9. The Americans
What’s impressive about “The Americans” is how amazingly Keri Russell, Matthew Rhys, and the great Noah Emmerich keep the show together in spite of occasional head scratching moments in terms of logistics. Why does it seem to flip back and forth every week between Elizabeth and Phillip as to who was more doubting of their mission and the Motherland? Isn’t the “the spies could be living right next door” thing a little too literal here? It often didn’t matter when that trio was on screen, with Rhys and Russell trying to sort through the complications that would naturally arise when two people in such close proximity develop a relationship of any kind within what is really a sham marriage. Which is to say nothing of their very real children who they have real feelings for, and how much they’re really ruining the life of Emmerich’s Stan by needing to eliminate or otherwise gaining hold of his most trusted allies (Phillip posing as “Clark” and marrying Martha to further infiltrate the FBI is among the most despicable things done on TV this year). For me, the most exciting thing about “The Americans” is how well set up they are for a future full of devastation and heartbreak on the level of something like “Breaking Bad” – these people are all so close and none of them really understand how badly they’re hurting each other. And when it all comes out, I can’t wait to be there.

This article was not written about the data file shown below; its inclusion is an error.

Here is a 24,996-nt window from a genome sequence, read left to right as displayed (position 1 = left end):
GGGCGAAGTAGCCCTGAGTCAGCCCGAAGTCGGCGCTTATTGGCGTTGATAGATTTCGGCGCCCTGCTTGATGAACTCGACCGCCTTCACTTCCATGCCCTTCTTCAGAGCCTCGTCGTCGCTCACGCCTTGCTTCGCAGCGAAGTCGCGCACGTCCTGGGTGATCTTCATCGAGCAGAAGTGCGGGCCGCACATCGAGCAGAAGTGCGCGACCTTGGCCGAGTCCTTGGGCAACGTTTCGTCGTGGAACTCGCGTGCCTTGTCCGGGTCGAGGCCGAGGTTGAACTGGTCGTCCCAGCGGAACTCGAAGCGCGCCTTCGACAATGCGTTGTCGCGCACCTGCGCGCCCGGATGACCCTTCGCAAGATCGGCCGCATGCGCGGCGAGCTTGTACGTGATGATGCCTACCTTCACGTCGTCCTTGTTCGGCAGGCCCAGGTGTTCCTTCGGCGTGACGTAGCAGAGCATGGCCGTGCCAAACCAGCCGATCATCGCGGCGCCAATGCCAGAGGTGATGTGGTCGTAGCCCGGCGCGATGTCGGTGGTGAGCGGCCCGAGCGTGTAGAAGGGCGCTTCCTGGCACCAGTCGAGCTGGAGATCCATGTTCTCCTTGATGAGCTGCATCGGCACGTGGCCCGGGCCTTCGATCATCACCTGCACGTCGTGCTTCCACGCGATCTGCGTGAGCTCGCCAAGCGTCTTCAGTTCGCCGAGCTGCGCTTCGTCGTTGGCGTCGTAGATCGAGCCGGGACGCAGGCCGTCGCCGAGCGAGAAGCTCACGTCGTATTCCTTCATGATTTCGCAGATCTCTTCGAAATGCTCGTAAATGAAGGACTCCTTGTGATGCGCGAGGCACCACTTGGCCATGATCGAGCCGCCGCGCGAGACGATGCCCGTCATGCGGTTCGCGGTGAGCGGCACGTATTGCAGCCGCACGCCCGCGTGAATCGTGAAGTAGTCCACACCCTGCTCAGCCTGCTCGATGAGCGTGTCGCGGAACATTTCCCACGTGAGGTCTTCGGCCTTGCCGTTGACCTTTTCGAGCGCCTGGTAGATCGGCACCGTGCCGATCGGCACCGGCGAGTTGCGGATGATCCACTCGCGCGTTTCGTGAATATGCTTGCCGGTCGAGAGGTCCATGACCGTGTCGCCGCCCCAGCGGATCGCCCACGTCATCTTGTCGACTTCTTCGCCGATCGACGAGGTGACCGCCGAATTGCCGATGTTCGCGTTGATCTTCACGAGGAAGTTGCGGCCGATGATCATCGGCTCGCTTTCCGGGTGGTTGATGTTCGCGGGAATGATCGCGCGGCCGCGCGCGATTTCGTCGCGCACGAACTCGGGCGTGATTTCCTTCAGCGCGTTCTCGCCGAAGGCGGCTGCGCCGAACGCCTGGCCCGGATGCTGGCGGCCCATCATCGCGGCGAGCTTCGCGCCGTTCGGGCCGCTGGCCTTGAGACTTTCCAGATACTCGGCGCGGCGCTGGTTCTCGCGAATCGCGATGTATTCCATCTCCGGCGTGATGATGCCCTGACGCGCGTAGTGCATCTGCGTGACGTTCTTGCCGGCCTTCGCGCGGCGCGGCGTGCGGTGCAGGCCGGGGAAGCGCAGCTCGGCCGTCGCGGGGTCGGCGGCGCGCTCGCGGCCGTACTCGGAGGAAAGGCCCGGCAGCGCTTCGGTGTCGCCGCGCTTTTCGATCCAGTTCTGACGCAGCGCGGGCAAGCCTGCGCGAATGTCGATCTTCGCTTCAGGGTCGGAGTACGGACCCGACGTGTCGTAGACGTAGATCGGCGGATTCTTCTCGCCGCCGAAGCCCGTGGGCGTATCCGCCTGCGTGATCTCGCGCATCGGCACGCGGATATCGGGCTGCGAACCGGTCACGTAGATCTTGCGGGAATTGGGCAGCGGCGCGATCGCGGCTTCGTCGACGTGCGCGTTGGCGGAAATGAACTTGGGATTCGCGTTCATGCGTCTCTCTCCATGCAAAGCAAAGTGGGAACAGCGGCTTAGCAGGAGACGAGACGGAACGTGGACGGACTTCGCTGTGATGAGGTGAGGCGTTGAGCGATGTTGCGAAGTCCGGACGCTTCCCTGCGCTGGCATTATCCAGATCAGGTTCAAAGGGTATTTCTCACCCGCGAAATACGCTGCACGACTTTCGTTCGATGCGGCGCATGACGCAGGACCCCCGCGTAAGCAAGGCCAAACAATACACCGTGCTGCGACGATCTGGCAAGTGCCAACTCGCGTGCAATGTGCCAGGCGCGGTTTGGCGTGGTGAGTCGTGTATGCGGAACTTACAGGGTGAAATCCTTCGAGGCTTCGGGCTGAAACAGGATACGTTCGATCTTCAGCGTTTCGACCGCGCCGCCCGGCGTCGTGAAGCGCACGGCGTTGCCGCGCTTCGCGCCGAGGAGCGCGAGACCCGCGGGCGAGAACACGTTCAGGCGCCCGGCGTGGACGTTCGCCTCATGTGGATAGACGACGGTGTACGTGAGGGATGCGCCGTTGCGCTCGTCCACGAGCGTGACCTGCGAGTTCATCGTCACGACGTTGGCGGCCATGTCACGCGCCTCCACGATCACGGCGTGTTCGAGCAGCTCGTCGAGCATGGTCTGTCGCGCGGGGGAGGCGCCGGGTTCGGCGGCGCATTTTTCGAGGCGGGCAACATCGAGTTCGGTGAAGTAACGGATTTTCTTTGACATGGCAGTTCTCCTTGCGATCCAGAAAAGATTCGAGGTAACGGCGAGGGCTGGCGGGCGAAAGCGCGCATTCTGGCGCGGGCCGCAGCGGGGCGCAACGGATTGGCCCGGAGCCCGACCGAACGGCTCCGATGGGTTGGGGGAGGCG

8. Masters of Sex